CROSSING BORDERS: A Vision for the Twenty-First Century

Borders are always fictions. They are sometimes necessary fictions; they provide definitive shape and certainty to the unknown or the uncomfortable. They delineate between high and low culture, valued and not valued, and acceptable and unacceptable. We use borders to define art, music, food, nations, and more, often basing our personal borders on our own passions and pleasures.

More often than not, the borders we accept as natural and unchangeable are more ideological and self-serving than we recognize. When we mark the boundary between ignorance and enlightenment, savagery and civilization, demagoguery and democracy, communism and capitalism, heathen and holy, we are lauding our own achievements and excluding those who don’t measure up. But those borders are more fragile than we often care to admit. Origins are often under debate; ideas and goods and people and nations transgress these borders constantly. Indeed, one thing education provides is the messy complexity of fields of knowledge, the ways that simple concepts and boundaries obscure more complicated, less definitive realities. To continue learning, we must cross those original borders, transgress boundaries, and question certainties.

In times of crisis, we often retreat inside seemingly safe borders and vilify those who live beyond them. Political rhetoric urges that we secure our borders; social media is full of definitive pronouncements about absolute borders: between genders, between races, between nations, between religions, between (and within) political parties, between sinners and believers. That impulse, however understandable, tends to isolate us. We no longer see the many connections that unite us across fixed boundaries, and it can be hard to remember that borders are not natural but arbitrary divisions.

Crossing borders is what Gender Studies has always done. Women’s studies pioneers questioned standard assumptions about scope, methodology, and appropriate boundaries: between theory and practice, public and private, research and advocacy, and the academy versus the “real world.” Gender Studies ranges across the disciplines, moving from theory to practice to theory, and insisting on interdisciplinary inquiry that crosses borders. Some of our foundational theorists have made exploring these borders an ethical imperative. In her 1987 work , Borderlands/ La Frontera, Gloria Anzaldua’s uses her own experience growing up on the Texas/Mexico border to theorize the importance of these liminal spaces:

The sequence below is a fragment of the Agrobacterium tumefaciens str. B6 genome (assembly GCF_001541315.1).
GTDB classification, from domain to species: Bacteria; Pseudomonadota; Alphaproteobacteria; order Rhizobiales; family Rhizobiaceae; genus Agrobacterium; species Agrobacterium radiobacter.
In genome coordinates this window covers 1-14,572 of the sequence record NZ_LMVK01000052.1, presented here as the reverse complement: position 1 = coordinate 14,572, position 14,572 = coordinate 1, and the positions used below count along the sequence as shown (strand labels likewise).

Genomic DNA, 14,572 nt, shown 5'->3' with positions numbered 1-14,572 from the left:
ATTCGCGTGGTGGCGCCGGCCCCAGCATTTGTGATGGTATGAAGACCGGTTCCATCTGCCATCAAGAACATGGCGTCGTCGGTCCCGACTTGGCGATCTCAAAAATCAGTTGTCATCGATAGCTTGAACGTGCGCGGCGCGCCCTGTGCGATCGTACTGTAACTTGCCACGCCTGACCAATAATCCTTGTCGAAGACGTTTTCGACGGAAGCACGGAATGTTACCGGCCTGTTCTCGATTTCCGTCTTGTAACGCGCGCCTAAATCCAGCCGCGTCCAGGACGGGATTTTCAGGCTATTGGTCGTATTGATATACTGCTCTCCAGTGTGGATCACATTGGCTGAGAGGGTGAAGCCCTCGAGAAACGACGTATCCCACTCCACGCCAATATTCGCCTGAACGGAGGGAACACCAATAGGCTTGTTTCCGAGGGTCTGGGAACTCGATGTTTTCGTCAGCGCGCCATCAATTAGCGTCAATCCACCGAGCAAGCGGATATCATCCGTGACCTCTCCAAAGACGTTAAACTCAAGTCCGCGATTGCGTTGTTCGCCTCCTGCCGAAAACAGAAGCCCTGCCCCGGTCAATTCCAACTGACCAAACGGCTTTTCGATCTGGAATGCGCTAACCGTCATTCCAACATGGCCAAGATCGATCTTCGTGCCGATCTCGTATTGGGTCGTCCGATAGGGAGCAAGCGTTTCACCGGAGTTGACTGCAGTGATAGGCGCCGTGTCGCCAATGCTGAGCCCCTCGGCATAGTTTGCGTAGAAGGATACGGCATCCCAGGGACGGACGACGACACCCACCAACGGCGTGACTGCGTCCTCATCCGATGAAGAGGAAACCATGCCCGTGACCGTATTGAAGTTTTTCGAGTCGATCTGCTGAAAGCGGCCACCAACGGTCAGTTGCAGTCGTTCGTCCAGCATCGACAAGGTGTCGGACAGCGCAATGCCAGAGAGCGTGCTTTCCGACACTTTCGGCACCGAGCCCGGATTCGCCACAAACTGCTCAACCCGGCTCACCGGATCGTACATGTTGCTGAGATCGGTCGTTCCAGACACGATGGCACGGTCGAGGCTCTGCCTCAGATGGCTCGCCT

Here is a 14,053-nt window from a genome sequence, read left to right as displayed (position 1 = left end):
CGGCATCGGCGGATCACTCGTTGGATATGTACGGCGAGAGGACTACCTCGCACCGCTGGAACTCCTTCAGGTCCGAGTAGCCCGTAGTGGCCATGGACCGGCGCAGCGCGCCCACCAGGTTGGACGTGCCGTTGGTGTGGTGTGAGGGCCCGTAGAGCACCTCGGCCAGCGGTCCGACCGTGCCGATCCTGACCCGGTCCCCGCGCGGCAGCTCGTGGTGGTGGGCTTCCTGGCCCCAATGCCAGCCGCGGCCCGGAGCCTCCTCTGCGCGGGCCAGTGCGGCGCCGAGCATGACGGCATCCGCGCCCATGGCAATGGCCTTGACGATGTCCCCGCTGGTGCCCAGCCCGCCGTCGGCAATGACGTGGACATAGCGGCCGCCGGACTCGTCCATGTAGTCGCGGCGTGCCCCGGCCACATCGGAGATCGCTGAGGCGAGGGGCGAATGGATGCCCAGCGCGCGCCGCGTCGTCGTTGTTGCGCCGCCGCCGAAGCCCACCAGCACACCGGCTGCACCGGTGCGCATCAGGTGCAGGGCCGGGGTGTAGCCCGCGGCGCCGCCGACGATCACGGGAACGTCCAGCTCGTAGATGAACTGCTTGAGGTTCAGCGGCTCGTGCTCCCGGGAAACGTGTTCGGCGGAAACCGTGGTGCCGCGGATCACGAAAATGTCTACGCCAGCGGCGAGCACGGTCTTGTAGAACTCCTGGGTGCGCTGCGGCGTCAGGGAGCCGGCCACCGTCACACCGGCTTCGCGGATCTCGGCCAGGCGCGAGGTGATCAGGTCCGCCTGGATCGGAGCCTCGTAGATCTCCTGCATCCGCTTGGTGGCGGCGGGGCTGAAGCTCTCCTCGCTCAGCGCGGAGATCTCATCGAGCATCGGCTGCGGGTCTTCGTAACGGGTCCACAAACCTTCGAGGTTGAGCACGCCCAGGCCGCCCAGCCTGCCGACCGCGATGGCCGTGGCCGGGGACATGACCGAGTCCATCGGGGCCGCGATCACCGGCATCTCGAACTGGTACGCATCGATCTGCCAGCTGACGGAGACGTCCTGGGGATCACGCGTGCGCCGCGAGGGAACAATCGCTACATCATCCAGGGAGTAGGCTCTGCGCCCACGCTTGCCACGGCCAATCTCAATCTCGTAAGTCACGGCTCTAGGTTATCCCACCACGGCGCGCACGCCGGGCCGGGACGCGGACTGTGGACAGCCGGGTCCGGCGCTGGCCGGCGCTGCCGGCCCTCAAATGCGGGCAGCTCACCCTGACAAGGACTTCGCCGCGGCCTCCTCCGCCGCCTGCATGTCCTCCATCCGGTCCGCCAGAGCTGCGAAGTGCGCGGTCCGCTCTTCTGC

“Borders are set up to define the places that are safe and unsafe, to distinguish us from them. A border is a dividing line, a narrow strip along a steep edge. A borderland is a vague and undetermined place created by the emotional residue of an unnatural boundary. It is in a constant state of transition. The prohibited and forbidden are its inhabitants. Los atravaesados live here: the squint-eyed, the perverse, the queer, the troublesome, the mongrel, the mulato, the half-breed, the half dead; in short, those who cross over, pass over, or go through the confines of the “normal” (25).

Borderlands/La Frontera made interrogation of arbitrary borders central to gender theory and queer theory, and she presented the “new mestiza” as the antidote to fixed borders:

“The new mestiza copes by developing a tolerance for contradictions, a tolerance for ambiguity. . . . She learns to juggle cultures. She has a plural personality, she operates in a pluralistic mode—nothing is thrust out, the good the bad and the ugly, nothing rejected, nothing abandoned. Not only does she sustain contradictions, she turns the ambivalence into something else. . . . She is willing to share, to make herself vulnerable to foreign ways of seeing and thinking. She surrenders all notions of safety, of the familiar. Deconstruct, construct” (101, 104).

Alzadua’s embrace of ambiguity, vulnerability, tolerance, and plurality continues to define Gender Studies as a theory, a practice, and an aspiration.

This year, our annual theme is “Crossing Borders.” In a historical moment so punctuated by the desire to construct borders (whether they be physical walls or barriers enforced through political discourse and legislation), we want to interrogate borders—their consequences, their origins, and their intersections with gender and sexuality, race and ethnicity, nation and region. Most importantly, we want to experience what happens when we cross those borders. Throughout the year, the Isom Center and our campus partners will create multiple border crossings: in our academic disciplines, in the arts, through community engagement, and in our daily lives by taking leaps of faith to propel change. We hope you will join us.

— Jaime Harker

Kevin Cozart